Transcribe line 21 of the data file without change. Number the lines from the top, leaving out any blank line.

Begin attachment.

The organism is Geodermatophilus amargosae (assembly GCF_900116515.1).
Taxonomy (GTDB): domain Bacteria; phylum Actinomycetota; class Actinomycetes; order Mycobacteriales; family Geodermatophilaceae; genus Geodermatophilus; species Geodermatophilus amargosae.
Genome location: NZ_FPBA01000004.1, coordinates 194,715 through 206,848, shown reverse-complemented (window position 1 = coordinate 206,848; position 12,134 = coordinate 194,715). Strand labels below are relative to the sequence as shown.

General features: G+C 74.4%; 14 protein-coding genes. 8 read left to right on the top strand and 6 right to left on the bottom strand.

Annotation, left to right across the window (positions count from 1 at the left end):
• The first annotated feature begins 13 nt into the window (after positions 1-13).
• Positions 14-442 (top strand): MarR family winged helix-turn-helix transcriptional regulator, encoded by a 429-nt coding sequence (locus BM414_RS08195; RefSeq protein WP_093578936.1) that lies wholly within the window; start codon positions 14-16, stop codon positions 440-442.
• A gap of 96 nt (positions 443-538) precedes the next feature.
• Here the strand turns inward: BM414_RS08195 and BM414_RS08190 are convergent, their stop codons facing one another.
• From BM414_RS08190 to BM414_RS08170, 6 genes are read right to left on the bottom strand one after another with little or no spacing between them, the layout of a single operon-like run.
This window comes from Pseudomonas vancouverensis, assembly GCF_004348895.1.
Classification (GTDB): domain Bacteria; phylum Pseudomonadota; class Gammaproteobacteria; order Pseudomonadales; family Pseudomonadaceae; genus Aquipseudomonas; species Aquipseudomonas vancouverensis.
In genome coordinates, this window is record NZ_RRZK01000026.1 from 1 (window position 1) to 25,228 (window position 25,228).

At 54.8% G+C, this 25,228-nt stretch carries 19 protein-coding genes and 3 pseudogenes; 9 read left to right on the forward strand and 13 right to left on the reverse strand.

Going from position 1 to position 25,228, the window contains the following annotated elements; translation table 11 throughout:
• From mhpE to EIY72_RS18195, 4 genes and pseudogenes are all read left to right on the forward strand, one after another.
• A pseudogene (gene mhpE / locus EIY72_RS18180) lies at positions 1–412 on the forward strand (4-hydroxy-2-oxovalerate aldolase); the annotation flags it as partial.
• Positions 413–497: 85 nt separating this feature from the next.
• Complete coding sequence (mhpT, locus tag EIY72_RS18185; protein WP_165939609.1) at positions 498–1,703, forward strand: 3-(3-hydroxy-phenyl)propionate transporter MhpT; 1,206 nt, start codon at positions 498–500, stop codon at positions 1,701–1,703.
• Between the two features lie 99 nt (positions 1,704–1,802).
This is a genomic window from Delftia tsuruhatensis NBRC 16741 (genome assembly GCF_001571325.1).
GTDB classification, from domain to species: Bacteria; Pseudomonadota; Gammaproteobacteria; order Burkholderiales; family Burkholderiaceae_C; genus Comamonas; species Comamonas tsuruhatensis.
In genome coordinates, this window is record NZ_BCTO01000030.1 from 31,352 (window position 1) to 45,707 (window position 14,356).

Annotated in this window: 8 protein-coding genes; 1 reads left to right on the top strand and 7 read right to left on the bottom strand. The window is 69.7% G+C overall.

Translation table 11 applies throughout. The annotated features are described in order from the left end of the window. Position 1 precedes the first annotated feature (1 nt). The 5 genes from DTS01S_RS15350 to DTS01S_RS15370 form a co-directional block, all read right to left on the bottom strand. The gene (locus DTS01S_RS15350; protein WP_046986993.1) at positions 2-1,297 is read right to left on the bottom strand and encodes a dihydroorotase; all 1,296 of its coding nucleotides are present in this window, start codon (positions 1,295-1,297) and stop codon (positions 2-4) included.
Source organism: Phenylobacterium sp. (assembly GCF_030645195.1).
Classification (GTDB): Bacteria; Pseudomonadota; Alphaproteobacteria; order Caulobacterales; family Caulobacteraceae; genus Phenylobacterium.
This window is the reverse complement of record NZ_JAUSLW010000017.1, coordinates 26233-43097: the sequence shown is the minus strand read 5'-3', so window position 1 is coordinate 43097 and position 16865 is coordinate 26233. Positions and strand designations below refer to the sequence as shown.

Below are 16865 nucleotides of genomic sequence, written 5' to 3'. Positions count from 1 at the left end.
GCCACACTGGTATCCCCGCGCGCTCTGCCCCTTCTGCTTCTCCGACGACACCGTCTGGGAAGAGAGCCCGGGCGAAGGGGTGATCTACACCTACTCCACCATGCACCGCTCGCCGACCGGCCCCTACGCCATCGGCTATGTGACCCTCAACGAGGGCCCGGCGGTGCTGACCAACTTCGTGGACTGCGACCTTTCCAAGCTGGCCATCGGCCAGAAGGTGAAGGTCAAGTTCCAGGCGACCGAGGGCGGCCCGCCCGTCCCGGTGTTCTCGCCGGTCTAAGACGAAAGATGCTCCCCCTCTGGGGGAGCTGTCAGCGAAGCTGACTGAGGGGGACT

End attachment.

This is a genomic window from Delftia tsuruhatensis NBRC 16741 (genome assembly GCF_001571325.1).